It is not especially hard to parse what Embrace of the Serpent is about, which is the destruction of the culture of the indigenous tribes on the Amazon; it wouldn't be hard to parse this, even if the film didn't close with a title card that explicitly said that this was what it was about.  But since that wouldn't be much of a narrative, we're lucky that Embrace couches its allegory in a proper genre, rather than just spitting out a whole stack of depressing facts.  So: on the one hand, it's a magisterially-paced yet suitably-entertaining jungle adventure film (bifurcated between two separate timeframes), and, on the other, it's a tolerably good character study of a man who sees himself as the last real Indian, who lives isolated and utterly alone within the jungle, and hates all the white people, as well as all the natives who have compromised with the white people.  And this means he hates nigh-on fucking everyone.  Including himself.

Embrace takes its cues from colonialist narratives and Indigenous Peoples Cinema generally, and not even the nice, liberal, sensitive kind.  (For one example, "yakruna" is 100% made-the-fuck-up.)   And so, it nods, in turn, to everything from Heart of Darkness/Apocalypse Now to Altered States to all those actual cannibal exploitation films—though the way cannibalism shows up in this movie is frankly one genius subversion of all the old stuff, even if director Ciro Guerra is regrettably disinterested in the actual gore part of cannibalism.  (And yet there's a rubber slavery scene in this film that came perilously close to making me cry in its emotional intensity, even though it is naught but a vignette amongst vignettes.)

But Sepent is always that allegory: it's a colonial-era narrative turned on its head, seen through the lens of the colonized, and that would be enough to make it intriguing, even if it remains up to Nilbio Torres' superb performance—wounded and easily-angered, he comes across as the ideal evocation of a young man's justified anger, with all the impulsivity and occasional whininess that implies—to make it really interesting.  (Meanwhile Antonio Bolivar's alternation between amusement and sadness within a container of strategic, performative "inscrutability" is almost as good, if not quite as showy.)  And so Karamakate is made to stand-in for a vanished people, but Karamakate also manages to stand on his own, and this is a very good thing.  Indeed, the movie, though in most respects brutal, isn't even without flashes of humor.  (The cut from Karamakate preparing a blowdart against the backdrop of a birdsong, to Karamakate wearing a wonderful headdress made of feathers, is a laugh-out-loud moment in a film that has never once stopped being about a straight-up slow-motion holocaust.)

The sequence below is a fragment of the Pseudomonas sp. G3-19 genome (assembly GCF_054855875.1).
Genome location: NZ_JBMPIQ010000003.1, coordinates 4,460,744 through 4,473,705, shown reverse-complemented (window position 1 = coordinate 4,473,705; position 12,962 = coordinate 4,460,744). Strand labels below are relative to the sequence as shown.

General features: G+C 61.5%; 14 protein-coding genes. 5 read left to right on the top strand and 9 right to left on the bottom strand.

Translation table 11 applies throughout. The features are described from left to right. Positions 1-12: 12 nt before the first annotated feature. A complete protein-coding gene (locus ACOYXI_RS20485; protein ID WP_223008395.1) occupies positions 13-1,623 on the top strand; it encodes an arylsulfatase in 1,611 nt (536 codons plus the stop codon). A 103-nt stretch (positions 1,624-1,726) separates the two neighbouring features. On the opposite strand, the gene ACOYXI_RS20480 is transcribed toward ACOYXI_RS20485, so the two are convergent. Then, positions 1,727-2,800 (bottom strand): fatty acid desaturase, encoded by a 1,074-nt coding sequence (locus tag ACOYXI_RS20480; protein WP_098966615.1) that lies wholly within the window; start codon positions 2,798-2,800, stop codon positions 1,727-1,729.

Did I say "wonderful headdress"?  Well, just how wonderful it actually is somewhat left to your imagination, because Embrace is shot in black-and-white, and while I'd never go so far as to disparage it as anything less than handsome, there is nothing in the material, till almost the very, very end, that really seeks to justify that decision.  And when it finally does, it strikes you that two hours is a long time to wait for the payoff to formal trick, especially when the payoff, however well it works, is also not too terribly likely to challenge its cinematic forebears as piece of cinema.  (Give me longer, louder, more opulent and more transcendent, please.  I will never sit down to watch Embrace just to see its last three or four minutes.  You can't say that about its influences, even when its biggest influence is a full forty minutes longer.)  Still, the B+W's got grit, and grit isn't nothing when it comes to a film about plying a river through an environment as sick and grotesque as the South American jungle undergoing its death throes in the midst of an alien invasion.